By Norm Elrod
The Nathan’s Famous Fourth of July International Hot Dog Eating Contest, which takes place in Coney Island, on the edge of New York City, is competitive eating’s biggest event of the year. Joey Chestnut, who ate 72 hot dogs in 10 minutes, is the reigning male champion. The legendary competitive eater has won the event 10 times and holds the hot dog-eating world record (73). Miki Sudo, who ate 41 hot dogs last year, is the defending female champion.
While the spectacle draws attention every Fourth of July holiday, it is, at it’s heart, an athletic competition with highly trained professionals competing. Participants must qualify, and rules are in place to ensure safety and fairness.
Major League Eating (originally the International Federation of Competitive Eating) oversees all professional eating events, including the Nathan’s Hot Dog Eating Contest. It was founded in 1997 by brothers George and Richard Shea to be a central resource for all things related to competitive eating. Since then, it has become the international governing body for competitive eating, putting on about 80 events per year and working with professional eaters, including Chestnut, Sonya Thomas, Patrick Bertoletti, and others.
Aspiring contestants must first win one of the many local qualifier events, which take place around the country in the weeks leading up to the main event. The defending champion gets an automatic bid, and a couple of wildcards (determined by average score) along with special MLE guests are also invited.
The July 4th event is divided into male and female divisions, with about 20 competitors in each. Contestants have 10 minutes to eat as many hot dogs and buns as they can, with a total prize purse of $40,000 on the line. A master of ceremonies presides over the challenge, commenting on the event and engaging the crowd. A panel of judges weighs in on any possible infractions, close calls and so on.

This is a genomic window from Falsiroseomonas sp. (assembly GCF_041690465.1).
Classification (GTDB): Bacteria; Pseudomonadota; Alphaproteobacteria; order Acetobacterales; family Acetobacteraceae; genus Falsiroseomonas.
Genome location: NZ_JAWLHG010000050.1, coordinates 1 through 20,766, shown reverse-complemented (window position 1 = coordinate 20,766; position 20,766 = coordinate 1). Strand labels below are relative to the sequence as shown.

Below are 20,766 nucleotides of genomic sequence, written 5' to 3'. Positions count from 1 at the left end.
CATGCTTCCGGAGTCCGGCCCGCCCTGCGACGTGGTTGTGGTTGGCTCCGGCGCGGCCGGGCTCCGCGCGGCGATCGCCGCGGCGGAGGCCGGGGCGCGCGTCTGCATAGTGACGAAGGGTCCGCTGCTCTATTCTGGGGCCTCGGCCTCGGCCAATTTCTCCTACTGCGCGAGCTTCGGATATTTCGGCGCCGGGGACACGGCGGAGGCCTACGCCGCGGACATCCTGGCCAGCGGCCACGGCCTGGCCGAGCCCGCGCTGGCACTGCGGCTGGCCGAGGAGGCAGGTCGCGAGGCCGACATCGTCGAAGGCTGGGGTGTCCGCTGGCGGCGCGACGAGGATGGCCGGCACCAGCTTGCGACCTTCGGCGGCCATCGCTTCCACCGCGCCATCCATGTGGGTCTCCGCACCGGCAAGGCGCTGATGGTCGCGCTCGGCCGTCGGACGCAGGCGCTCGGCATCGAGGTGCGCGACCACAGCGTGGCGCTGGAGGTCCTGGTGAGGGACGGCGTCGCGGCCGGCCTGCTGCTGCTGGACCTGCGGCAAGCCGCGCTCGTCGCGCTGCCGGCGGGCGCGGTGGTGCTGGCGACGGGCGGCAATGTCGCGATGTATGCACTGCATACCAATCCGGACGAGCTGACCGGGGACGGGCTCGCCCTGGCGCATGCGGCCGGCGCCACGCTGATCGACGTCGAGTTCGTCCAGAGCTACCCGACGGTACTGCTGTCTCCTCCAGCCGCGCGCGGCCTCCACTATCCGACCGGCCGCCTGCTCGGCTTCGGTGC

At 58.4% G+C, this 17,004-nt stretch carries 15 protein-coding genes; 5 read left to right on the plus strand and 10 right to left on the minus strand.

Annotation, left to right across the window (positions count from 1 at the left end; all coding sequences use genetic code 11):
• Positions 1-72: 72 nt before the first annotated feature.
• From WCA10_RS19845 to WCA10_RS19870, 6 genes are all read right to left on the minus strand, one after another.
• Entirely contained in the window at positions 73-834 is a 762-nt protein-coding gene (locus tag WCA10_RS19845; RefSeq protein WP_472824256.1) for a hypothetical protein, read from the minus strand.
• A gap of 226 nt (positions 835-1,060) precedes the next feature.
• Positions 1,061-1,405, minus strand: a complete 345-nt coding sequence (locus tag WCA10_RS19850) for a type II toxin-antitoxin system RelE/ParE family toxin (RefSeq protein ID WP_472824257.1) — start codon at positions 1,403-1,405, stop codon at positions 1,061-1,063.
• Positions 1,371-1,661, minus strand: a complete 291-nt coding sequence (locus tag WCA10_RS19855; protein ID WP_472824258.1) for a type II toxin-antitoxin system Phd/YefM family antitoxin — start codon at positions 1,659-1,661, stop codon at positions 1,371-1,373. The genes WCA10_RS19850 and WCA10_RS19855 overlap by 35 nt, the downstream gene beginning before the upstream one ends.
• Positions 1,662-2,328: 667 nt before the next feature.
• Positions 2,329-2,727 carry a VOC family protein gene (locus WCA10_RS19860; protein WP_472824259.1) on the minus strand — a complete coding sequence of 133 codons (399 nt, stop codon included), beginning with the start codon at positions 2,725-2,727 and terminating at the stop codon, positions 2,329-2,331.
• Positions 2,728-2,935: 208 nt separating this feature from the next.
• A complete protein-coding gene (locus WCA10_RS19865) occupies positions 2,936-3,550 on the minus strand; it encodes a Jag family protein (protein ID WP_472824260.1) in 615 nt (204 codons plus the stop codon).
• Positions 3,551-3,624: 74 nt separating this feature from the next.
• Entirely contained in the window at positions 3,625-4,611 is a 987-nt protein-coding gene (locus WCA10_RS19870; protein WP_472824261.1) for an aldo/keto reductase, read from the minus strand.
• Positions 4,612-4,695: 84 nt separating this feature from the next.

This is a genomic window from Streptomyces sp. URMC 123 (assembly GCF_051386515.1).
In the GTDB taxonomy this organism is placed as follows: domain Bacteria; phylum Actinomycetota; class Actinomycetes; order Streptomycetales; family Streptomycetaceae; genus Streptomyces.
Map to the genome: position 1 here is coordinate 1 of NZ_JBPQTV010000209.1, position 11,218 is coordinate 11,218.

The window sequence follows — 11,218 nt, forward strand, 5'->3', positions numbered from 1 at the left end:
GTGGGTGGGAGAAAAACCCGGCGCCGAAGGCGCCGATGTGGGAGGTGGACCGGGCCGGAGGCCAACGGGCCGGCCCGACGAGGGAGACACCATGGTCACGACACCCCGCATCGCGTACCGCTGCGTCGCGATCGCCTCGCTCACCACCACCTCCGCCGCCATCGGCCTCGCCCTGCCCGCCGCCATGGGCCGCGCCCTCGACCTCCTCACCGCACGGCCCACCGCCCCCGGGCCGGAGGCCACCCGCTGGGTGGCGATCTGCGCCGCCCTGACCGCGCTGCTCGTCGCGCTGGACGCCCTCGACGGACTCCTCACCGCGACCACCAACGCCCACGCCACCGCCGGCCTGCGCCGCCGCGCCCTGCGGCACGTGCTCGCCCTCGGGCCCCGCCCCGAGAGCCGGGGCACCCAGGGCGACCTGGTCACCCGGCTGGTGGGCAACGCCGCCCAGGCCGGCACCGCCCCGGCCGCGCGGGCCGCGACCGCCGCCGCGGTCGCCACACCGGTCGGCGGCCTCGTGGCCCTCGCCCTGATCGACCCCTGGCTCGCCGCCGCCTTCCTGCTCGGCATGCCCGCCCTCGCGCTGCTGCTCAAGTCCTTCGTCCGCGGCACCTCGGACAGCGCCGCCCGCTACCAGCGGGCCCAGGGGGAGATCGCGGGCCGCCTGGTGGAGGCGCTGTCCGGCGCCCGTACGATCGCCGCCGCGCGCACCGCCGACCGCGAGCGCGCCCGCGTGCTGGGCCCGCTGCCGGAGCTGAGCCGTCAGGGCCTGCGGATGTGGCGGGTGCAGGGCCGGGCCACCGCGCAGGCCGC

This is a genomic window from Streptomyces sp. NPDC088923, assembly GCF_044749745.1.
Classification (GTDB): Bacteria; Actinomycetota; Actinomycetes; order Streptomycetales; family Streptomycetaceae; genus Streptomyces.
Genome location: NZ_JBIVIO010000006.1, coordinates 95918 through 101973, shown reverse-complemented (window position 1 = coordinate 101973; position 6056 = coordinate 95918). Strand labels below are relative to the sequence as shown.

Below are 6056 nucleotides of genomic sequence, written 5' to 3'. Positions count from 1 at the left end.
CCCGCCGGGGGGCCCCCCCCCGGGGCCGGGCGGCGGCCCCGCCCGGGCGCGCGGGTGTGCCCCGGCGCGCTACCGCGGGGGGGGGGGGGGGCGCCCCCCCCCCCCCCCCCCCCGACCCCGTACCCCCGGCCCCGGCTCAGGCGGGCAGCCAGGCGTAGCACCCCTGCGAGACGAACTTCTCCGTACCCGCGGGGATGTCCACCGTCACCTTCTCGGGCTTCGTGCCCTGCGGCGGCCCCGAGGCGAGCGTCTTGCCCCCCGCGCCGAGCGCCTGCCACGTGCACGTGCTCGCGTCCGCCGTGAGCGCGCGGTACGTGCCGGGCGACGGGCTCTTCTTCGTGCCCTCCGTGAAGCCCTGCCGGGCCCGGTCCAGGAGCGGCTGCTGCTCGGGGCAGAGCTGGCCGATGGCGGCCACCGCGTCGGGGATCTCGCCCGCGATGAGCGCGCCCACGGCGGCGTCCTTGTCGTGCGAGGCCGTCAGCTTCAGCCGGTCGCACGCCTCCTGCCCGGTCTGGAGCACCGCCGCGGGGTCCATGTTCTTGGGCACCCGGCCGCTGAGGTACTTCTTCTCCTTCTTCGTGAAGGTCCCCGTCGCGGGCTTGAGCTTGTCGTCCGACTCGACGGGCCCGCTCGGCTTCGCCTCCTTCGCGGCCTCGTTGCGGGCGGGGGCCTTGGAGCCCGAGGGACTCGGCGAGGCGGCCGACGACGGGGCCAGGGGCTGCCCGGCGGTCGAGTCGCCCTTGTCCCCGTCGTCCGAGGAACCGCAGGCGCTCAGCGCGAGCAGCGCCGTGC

So what are some of the rules?
A hot dog and its bun must be completely consumed to be counted, but they can be eaten separately. There are a few approaches allowed, including ‘dunking’ and ‘chipmunking.’ When a food is doughy or comes in a bun (like a hot dog), a contestant can dunk it in liquid before putting it in their mouth. But it can only stay submerged for a very short time, to avoid anything dissolving. Food may be consumed in small pieces to cut down on chewing time. Chipmunking is when a contestant stuffs their mouth with small bites of food right before time expires. Any food that is swallowed within 30 seconds counts toward the total.
An eater can be penalized for messy eating and disqualified for vomiting if the regurgitation touches the table or their plate. After time expires, eaters may relieve themselves however they wish. Ties are decided by a five-hot dog eat off, followed by one-hot dog rounds of sudden death. Condiments are allowed but rarely used.
A top priority is, of course, safety, stating on the International Federation of Competitive Eating website, “all sanctioned competitive eating matches take place in a controlled environment with proper safety measures in place.” For safety reasons, practicing in one’s home or participating in competitive eating before the age of 18 is not recommended.
While IFOCE discourages training, many professionals still undergo rigorous training programs to increase stomach elasticity, jaw strength and eating speed. Some competitive eaters will quickly drink gallons of water or eat lots of watermelon or oatmeal to stretch out their stomachs before events. Trencherman extraordinaire Joey Chestnut conducts personal time tests, eating Nathan’s hot dogs for months prior the annual 4th of July event.
It’s too late to qualify for this year’s July 4th event, but this year’s holiday cookout could kick off your training for next year. That is, if you have the stomach for it.